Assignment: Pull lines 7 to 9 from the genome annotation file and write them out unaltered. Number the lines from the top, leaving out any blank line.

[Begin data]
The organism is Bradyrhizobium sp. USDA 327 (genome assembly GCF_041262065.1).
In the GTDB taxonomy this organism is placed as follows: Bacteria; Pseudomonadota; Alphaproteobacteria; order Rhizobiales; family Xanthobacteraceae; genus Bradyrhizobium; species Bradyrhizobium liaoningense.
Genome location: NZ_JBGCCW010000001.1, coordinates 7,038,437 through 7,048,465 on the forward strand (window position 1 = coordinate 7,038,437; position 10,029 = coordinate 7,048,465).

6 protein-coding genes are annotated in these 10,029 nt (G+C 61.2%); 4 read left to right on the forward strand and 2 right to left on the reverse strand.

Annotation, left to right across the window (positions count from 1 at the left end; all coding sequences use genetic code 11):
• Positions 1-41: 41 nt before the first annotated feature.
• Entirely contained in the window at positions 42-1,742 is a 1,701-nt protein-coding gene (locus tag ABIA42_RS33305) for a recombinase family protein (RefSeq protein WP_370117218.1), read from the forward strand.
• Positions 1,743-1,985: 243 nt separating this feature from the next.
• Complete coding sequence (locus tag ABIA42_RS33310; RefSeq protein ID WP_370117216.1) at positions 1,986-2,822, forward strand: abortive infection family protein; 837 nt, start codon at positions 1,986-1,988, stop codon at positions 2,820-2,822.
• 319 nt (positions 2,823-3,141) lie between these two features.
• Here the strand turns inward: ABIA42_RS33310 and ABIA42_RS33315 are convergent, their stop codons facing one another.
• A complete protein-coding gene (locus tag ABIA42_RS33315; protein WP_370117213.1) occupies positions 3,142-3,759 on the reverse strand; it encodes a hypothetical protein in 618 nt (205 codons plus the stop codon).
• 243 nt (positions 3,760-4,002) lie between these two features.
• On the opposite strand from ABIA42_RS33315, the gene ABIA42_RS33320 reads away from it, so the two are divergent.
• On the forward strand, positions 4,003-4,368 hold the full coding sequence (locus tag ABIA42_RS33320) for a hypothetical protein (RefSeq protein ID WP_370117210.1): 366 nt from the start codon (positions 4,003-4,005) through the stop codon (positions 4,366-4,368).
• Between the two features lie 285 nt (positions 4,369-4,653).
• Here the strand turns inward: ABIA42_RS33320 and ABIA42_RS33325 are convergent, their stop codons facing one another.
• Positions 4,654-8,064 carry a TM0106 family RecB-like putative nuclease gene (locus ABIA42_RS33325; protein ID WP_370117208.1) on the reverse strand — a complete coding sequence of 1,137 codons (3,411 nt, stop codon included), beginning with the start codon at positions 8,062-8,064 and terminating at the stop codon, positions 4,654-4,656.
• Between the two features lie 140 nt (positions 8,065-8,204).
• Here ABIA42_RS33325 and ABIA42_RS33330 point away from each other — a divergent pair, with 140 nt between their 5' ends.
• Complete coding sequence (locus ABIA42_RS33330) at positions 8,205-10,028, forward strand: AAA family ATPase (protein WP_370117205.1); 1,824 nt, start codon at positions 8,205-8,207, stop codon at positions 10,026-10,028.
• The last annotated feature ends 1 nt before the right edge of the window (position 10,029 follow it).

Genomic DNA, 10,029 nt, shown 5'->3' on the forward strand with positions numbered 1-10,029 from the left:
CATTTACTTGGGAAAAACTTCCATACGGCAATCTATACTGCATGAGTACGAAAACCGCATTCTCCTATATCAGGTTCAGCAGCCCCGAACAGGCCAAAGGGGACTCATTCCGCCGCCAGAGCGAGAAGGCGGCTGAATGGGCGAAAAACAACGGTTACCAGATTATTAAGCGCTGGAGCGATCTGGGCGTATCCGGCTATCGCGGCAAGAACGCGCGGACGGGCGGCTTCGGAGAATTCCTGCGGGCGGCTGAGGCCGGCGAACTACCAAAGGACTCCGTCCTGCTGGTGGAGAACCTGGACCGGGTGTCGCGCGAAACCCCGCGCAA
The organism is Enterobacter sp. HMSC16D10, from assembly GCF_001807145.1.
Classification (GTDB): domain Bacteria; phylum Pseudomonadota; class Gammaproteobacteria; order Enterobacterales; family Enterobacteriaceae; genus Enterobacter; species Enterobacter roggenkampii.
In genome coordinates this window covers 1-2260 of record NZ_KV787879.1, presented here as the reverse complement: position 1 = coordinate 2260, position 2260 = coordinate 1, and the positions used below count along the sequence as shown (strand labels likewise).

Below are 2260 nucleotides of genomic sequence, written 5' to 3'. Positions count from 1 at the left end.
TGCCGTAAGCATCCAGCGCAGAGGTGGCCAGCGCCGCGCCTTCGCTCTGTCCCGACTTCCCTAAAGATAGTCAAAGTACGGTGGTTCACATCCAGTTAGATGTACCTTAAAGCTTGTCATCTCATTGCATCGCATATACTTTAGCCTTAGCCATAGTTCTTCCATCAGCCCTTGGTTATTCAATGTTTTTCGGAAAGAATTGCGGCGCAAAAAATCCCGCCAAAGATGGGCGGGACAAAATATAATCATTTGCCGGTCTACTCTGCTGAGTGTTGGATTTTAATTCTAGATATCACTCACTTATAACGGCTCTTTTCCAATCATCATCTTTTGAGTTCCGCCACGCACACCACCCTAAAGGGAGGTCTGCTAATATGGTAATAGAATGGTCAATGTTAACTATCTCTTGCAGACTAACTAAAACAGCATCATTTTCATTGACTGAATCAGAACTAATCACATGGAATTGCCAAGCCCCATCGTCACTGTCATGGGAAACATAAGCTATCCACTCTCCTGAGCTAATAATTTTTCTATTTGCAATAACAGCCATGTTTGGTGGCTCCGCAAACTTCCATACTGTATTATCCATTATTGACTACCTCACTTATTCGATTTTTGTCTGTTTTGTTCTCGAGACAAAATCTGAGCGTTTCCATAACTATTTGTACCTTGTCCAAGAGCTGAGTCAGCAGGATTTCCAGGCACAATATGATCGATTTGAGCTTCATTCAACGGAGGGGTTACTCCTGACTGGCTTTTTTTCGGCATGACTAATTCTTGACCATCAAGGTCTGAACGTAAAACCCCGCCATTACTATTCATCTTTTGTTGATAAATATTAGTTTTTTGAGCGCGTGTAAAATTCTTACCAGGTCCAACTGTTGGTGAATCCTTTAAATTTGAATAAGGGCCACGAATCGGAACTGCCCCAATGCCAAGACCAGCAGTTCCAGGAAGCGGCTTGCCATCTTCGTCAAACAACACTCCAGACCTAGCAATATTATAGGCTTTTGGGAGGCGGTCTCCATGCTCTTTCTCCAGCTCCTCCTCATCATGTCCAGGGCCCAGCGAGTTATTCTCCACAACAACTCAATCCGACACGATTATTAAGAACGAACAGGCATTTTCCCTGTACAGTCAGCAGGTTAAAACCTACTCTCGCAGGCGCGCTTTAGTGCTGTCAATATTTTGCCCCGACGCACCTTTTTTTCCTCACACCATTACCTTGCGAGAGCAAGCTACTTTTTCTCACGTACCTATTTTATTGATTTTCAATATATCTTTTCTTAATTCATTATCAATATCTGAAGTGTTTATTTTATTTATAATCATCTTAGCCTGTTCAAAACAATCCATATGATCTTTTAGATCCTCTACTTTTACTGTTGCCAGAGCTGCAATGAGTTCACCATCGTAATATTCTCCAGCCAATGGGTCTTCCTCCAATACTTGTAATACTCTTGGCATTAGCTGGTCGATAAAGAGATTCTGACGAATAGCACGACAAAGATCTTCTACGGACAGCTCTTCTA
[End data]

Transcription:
• Entirely contained in the window at positions 42-1,742 is a 1,701-nt protein-coding gene (locus tag ABIA42_RS33305) for a recombinase family protein (RefSeq protein WP_370117218.1), read from the forward strand.
• Positions 1,743-1,985: 243 nt separating this feature from the next.
• Complete coding sequence (locus tag ABIA42_RS33310; RefSeq protein ID WP_370117216.1) at positions 1,986-2,822, forward strand: abortive infection family protein; 837 nt, start codon at positions 1,986-1,988, stop codon at positions 2,820-2,822.